Not that I'm complaining. Even if the characters all talk the same, the voice is so compelling that it's hard to nitpick. Metaphorically or literally, she's caught all of these characters in a moment between drunkenness (painful, honest drunkenness) and standing on death's door -- those times where people are most candid, blunt, and where they can see the sum of their lives.

GH takes its name from a story at the book's very end -- a story snatched from Rich Cohen's book Israel Is Real, who snatched it in turn from the Talmud. In the end, you'll realize, Great House was in fact entertaining -- each moment of it, you're in the moment, even if it's only a single moment that lasts through each of its 30-page chapters. I still can't tell you exactly what happened in the book, but I can tell you I'm already feeling nostalgic to go back and revisit it.

but the voice is so compelling that it's hard to nitpickN

Monday, October 11, 2010

Banksy's Simpsons Intro

If you don't know about Banksy, go here, or read the brilliant book The Calder Game, which is the only children's book I know of about graffiti and art terrorism.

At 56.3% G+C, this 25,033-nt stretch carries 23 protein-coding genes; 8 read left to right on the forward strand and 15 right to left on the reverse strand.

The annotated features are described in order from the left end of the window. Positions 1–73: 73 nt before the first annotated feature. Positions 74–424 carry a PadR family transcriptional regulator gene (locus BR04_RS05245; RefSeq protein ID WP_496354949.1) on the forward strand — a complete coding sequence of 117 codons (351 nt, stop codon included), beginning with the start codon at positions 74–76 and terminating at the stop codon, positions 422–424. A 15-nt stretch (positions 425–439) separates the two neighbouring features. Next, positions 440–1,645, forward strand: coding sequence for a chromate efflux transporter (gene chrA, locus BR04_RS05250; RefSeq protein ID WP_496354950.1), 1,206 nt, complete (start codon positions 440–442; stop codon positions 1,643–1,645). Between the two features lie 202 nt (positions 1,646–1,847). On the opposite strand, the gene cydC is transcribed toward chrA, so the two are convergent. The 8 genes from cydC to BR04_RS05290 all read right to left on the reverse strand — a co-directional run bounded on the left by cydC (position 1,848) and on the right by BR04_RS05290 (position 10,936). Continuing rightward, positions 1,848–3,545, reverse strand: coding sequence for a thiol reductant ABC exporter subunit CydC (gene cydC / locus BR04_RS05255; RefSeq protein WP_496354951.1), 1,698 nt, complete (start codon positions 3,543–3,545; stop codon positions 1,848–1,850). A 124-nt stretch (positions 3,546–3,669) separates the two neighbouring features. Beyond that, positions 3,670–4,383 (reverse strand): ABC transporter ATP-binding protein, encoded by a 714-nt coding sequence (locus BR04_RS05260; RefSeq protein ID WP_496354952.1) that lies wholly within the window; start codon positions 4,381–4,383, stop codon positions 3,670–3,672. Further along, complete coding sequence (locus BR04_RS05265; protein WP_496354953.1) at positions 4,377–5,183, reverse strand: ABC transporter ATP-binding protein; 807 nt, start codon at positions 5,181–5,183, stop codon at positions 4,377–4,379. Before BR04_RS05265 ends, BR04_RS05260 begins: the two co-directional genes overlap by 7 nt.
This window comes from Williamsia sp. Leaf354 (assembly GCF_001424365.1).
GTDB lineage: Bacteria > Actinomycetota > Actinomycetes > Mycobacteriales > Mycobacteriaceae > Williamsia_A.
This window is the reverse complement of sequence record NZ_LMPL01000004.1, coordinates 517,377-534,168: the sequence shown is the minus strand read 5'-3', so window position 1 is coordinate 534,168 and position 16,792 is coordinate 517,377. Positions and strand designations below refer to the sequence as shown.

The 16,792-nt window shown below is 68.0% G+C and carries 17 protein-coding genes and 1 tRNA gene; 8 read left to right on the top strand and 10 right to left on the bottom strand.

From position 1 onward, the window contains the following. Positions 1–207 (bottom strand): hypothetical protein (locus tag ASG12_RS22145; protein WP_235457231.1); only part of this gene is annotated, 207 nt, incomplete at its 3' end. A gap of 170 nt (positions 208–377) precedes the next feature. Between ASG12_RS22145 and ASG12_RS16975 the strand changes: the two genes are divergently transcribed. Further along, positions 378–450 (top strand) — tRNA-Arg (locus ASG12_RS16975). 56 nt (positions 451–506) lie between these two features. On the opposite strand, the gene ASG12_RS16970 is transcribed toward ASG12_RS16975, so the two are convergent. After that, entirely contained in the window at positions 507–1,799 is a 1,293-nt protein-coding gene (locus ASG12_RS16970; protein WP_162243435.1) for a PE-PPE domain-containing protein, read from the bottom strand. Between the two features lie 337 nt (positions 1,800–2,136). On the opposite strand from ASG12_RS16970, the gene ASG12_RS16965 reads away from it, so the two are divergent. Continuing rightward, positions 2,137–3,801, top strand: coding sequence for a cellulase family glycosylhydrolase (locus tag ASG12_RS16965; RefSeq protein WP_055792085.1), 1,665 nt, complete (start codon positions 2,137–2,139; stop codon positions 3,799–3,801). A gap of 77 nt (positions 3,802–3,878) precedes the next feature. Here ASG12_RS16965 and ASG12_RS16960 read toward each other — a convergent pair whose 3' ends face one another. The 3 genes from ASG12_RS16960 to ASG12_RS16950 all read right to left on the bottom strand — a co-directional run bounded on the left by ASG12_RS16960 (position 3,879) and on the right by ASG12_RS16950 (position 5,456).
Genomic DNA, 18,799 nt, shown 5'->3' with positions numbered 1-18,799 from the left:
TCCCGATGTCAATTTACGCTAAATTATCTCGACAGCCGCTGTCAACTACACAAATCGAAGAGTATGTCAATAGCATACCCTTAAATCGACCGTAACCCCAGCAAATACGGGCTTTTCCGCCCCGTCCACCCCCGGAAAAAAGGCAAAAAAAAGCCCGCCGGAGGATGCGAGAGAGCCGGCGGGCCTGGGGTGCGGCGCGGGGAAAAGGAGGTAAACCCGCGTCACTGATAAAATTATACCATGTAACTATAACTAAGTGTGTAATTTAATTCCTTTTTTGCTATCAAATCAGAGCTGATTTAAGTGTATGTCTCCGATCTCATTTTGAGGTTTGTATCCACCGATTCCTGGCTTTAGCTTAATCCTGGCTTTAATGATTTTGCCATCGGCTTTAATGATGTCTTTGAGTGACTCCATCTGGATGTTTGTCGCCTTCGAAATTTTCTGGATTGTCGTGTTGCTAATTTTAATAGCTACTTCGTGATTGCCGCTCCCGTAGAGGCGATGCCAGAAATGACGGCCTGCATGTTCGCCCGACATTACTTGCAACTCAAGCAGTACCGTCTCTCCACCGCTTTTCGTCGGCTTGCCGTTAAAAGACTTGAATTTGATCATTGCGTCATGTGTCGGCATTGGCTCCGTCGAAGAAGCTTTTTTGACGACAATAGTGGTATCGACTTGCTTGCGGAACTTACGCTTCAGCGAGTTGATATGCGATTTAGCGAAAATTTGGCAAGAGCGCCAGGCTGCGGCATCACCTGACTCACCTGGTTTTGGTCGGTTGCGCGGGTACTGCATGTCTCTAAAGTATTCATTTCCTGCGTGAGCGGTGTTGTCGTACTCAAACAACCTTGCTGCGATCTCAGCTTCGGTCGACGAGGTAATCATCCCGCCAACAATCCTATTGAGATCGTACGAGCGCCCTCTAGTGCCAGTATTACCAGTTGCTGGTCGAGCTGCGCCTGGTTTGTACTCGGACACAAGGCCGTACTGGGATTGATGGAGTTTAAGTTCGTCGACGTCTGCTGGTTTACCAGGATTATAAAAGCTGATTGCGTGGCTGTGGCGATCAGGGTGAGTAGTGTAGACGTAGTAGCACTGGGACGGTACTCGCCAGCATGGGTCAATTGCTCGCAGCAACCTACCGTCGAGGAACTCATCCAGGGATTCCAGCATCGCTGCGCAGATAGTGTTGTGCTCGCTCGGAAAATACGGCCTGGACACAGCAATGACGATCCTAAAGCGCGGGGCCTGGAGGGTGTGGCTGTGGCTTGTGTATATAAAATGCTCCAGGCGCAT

Anyway, Banksy just posted this intro to the Simpsons, featuring an Asian sweat shop and a unicorn. It's sad and brilliant.

Monday, October 4, 2010

Kids' Night Out

By 11:30 P.M., I was almost wiped. Two hours of carrying a kid on your shoulders, and she starts to feel a lot heavier than that six-pack-sized newborn that your wife delivered only two years ago.
You’re tired. You want to go to sleep. You remember fishing her out of her cot at 7 a.m. that morning, she couldn’t possibly have weighed as heavy as she does now, and how does she manage to go this long with only having one nap? You would kill for a nap.
An hour later, she is still going strong. It’s nearly one in the morning, we’re just sitting down to dinner at the house of people we just met, I’m trying to remember their names at the same time as I’m trying not to fall asleep in the far-too-comfortable chairs in their dining room…and my daughter is having an all-out Lego war in the living room with the family’s son.